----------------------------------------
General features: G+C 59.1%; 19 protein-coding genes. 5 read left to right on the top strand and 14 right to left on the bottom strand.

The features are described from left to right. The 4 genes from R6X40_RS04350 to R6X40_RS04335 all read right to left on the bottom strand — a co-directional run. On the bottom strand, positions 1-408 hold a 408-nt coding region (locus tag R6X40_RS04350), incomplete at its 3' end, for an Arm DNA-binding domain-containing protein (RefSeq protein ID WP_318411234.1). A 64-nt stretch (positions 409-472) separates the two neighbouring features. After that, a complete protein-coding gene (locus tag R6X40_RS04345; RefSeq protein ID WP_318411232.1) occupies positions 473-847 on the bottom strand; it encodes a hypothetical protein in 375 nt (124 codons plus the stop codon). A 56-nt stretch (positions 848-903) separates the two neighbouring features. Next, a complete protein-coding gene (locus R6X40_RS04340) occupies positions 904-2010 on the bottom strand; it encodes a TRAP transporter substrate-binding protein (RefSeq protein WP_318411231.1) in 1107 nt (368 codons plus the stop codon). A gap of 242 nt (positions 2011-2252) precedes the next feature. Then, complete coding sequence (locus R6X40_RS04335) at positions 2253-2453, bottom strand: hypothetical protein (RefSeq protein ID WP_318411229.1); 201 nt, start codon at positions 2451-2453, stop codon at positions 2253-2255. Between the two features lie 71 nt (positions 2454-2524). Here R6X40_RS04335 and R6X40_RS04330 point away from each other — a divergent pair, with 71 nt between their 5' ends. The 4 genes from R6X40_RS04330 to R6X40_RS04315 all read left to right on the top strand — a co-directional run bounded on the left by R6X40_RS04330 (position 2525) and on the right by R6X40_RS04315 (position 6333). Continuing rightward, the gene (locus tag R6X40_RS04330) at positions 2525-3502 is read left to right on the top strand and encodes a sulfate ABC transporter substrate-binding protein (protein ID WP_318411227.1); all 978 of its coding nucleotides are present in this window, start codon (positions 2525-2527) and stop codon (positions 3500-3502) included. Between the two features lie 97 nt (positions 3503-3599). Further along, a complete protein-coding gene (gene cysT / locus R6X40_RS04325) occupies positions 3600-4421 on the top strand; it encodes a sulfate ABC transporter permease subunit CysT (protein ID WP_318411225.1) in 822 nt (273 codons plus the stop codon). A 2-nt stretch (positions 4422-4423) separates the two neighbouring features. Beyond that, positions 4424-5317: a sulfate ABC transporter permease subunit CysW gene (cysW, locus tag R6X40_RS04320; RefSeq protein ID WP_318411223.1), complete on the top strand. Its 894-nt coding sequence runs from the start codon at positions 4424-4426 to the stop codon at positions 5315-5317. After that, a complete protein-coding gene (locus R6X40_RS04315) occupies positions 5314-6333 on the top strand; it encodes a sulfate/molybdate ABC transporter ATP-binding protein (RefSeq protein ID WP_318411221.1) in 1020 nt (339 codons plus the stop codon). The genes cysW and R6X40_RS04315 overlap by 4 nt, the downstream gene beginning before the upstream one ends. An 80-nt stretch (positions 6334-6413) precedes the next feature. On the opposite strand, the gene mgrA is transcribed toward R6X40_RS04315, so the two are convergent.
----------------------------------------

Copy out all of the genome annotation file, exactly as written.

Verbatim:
General features: G+C 59.1%; 19 protein-coding genes. 5 read left to right on the top strand and 14 right to left on the bottom strand.

The features are described from left to right. The 4 genes from R6X40_RS04350 to R6X40_RS04335 all read right to left on the bottom strand — a co-directional run. On the bottom strand, positions 1-408 hold a 408-nt coding region (locus tag R6X40_RS04350), incomplete at its 3' end, for an Arm DNA-binding domain-containing protein (RefSeq protein ID WP_318411234.1). A 64-nt stretch (positions 409-472) separates the two neighbouring features. After that, a complete protein-coding gene (locus tag R6X40_RS04345; RefSeq protein ID WP_318411232.1) occupies positions 473-847 on the bottom strand; it encodes a hypothetical protein in 375 nt (124 codons plus the stop codon). A 56-nt stretch (positions 848-903) separates the two neighbouring features. Next, a complete protein-coding gene (locus R6X40_RS04340) occupies positions 904-2010 on the bottom strand; it encodes a TRAP transporter substrate-binding protein (RefSeq protein WP_318411231.1) in 1107 nt (368 codons plus the stop codon). A gap of 242 nt (positions 2011-2252) precedes the next feature. Then, complete coding sequence (locus R6X40_RS04335) at positions 2253-2453, bottom strand: hypothetical protein (RefSeq protein ID WP_318411229.1); 201 nt, start codon at positions 2451-2453, stop codon at positions 2253-2255. Between the two features lie 71 nt (positions 2454-2524). Here R6X40_RS04335 and R6X40_RS04330 point away from each other — a divergent pair, with 71 nt between their 5' ends. The 4 genes from R6X40_RS04330 to R6X40_RS04315 all read left to right on the top strand — a co-directional run bounded on the left by R6X40_RS04330 (position 2525) and on the right by R6X40_RS04315 (position 6333). Continuing rightward, the gene (locus tag R6X40_RS04330) at positions 2525-3502 is read left to right on the top strand and encodes a sulfate ABC transporter substrate-binding protein (protein ID WP_318411227.1); all 978 of its coding nucleotides are present in this window, start codon (positions 2525-2527) and stop codon (positions 3500-3502) included. Between the two features lie 97 nt (positions 3503-3599). Further along, a complete protein-coding gene (gene cysT / locus R6X40_RS04325) occupies positions 3600-4421 on the top strand; it encodes a sulfate ABC transporter permease subunit CysT (protein ID WP_318411225.1) in 822 nt (273 codons plus the stop codon). A 2-nt stretch (positions 4422-4423) separates the two neighbouring features. Beyond that, positions 4424-5317: a sulfate ABC transporter permease subunit CysW gene (cysW, locus tag R6X40_RS04320; RefSeq protein ID WP_318411223.1), complete on the top strand. Its 894-nt coding sequence runs from the start codon at positions 4424-4426 to the stop codon at positions 5315-5317. After that, a complete protein-coding gene (locus R6X40_RS04315) occupies positions 5314-6333 on the top strand; it encodes a sulfate/molybdate ABC transporter ATP-binding protein (RefSeq protein ID WP_318411221.1) in 1020 nt (339 codons plus the stop codon). The genes cysW and R6X40_RS04315 overlap by 4 nt, the downstream gene beginning before the upstream one ends. An 80-nt stretch (positions 6334-6413) precedes the next feature. On the opposite strand, the gene mgrA is transcribed toward R6X40_RS04315, so the two are convergent.